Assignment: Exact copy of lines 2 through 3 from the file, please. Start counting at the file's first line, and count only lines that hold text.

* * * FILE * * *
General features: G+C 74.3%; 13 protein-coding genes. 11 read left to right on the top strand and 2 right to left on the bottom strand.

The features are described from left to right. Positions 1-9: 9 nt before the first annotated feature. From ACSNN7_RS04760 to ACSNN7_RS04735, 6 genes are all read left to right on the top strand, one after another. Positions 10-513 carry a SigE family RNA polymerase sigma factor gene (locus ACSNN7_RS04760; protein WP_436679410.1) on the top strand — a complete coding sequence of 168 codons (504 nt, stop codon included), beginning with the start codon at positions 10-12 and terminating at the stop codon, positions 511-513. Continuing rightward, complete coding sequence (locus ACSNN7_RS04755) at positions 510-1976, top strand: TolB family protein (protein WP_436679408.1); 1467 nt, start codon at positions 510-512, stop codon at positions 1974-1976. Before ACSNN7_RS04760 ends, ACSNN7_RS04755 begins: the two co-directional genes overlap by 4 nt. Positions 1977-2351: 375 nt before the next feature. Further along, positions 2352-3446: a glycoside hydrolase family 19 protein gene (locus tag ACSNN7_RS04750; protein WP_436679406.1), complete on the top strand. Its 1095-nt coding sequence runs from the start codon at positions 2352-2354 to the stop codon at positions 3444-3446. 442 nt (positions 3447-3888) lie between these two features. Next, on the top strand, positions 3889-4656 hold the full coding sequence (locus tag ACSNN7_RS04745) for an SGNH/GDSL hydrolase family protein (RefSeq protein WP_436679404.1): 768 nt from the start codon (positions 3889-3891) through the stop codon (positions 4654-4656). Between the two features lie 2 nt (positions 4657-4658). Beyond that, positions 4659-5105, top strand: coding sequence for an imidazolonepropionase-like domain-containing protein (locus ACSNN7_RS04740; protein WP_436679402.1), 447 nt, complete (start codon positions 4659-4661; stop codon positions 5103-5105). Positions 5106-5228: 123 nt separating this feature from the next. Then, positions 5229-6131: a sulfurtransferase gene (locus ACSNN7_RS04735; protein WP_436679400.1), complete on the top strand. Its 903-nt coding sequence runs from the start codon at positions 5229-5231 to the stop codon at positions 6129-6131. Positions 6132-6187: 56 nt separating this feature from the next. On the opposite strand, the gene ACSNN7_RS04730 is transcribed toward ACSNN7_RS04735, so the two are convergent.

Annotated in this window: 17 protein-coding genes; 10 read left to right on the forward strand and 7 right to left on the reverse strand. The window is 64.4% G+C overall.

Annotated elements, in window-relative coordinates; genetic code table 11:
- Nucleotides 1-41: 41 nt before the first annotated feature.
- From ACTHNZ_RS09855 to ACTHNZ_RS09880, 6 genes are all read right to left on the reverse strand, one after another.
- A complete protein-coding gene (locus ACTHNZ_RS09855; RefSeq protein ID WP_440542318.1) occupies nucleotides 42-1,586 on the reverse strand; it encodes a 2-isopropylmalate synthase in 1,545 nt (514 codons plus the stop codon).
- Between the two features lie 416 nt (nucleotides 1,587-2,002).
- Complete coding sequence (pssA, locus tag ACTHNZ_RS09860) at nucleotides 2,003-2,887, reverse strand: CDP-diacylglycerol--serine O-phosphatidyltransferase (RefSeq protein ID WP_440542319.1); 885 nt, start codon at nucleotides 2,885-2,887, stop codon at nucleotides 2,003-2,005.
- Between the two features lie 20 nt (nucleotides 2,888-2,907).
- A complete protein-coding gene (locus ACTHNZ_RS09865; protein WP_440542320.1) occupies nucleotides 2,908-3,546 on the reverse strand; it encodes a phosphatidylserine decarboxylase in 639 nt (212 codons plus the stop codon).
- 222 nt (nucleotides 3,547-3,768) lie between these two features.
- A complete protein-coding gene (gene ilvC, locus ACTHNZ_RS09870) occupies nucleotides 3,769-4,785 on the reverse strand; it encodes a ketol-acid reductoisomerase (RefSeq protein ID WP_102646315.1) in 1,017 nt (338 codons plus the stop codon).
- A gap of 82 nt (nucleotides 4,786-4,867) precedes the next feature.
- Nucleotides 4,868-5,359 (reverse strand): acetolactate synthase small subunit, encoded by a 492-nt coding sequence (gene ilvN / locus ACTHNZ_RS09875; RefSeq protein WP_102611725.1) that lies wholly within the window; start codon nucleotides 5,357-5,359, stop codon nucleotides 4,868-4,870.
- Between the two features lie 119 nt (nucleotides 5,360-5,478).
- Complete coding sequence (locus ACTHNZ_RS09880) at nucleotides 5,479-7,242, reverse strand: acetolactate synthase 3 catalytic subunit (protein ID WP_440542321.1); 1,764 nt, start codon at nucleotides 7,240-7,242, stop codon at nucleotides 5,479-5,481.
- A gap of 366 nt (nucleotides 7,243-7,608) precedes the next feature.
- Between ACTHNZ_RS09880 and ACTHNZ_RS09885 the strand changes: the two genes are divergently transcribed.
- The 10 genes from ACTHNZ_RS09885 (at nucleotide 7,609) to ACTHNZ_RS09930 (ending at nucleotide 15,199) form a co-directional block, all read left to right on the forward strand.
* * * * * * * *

The features are described from left to right. Positions 1-9: 9 nt before the first annotated feature. From ACSNN7_RS04760 to ACSNN7_RS04735, 6 genes are all read left to right on the top strand, one after another. Positions 10-513 carry a SigE family RNA polymerase sigma factor gene (locus ACSNN7_RS04760; protein WP_436679410.1) on the top strand — a complete coding sequence of 168 codons (504 nt, stop codon included), beginning with the start codon at positions 10-12 and terminating at the stop codon, positions 511-513. Continuing rightward, complete coding sequence (locus ACSNN7_RS04755) at positions 510-1976, top strand: TolB family protein (protein WP_436679408.1); 1467 nt, start codon at positions 510-512, stop codon at positions 1974-1976. Before ACSNN7_RS04760 ends, ACSNN7_RS04755 begins: the two co-directional genes overlap by 4 nt. Positions 1977-2351: 375 nt before the next feature. Further along, positions 2352-3446: a glycoside hydrolase family 19 protein gene (locus tag ACSNN7_RS04750; protein WP_436679406.1), complete on the top strand. Its 1095-nt coding sequence runs from the start codon at positions 2352-2354 to the stop codon at positions 3444-3446. 442 nt (positions 3447-3888) lie between these two features. Next, on the top strand, positions 3889-4656 hold the full coding sequence (locus tag ACSNN7_RS04745) for an SGNH/GDSL hydrolase family protein (RefSeq protein WP_436679404.1): 768 nt from the start codon (positions 3889-3891) through the stop codon (positions 4654-4656). Between the two features lie 2 nt (positions 4657-4658). Beyond that, positions 4659-5105, top strand: coding sequence for an imidazolonepropionase-like domain-containing protein (locus ACSNN7_RS04740; protein WP_436679402.1), 447 nt, complete (start codon positions 4659-4661; stop codon positions 5103-5105). Positions 5106-5228: 123 nt separating this feature from the next. Then, positions 5229-6131: a sulfurtransferase gene (locus ACSNN7_RS04735; protein WP_436679400.1), complete on the top strand. Its 903-nt coding sequence runs from the start codon at positions 5229-5231 to the stop codon at positions 6129-6131. Positions 6132-6187: 56 nt separating this feature from the next. On the opposite strand, the gene ACSNN7_RS04730 is transcribed toward ACSNN7_RS04735, so the two are convergent.

Annotated in this window: 17 protein-coding genes; 10 read left to right on the forward strand and 7 right to left on the reverse strand. The window is 64.4% G+C overall.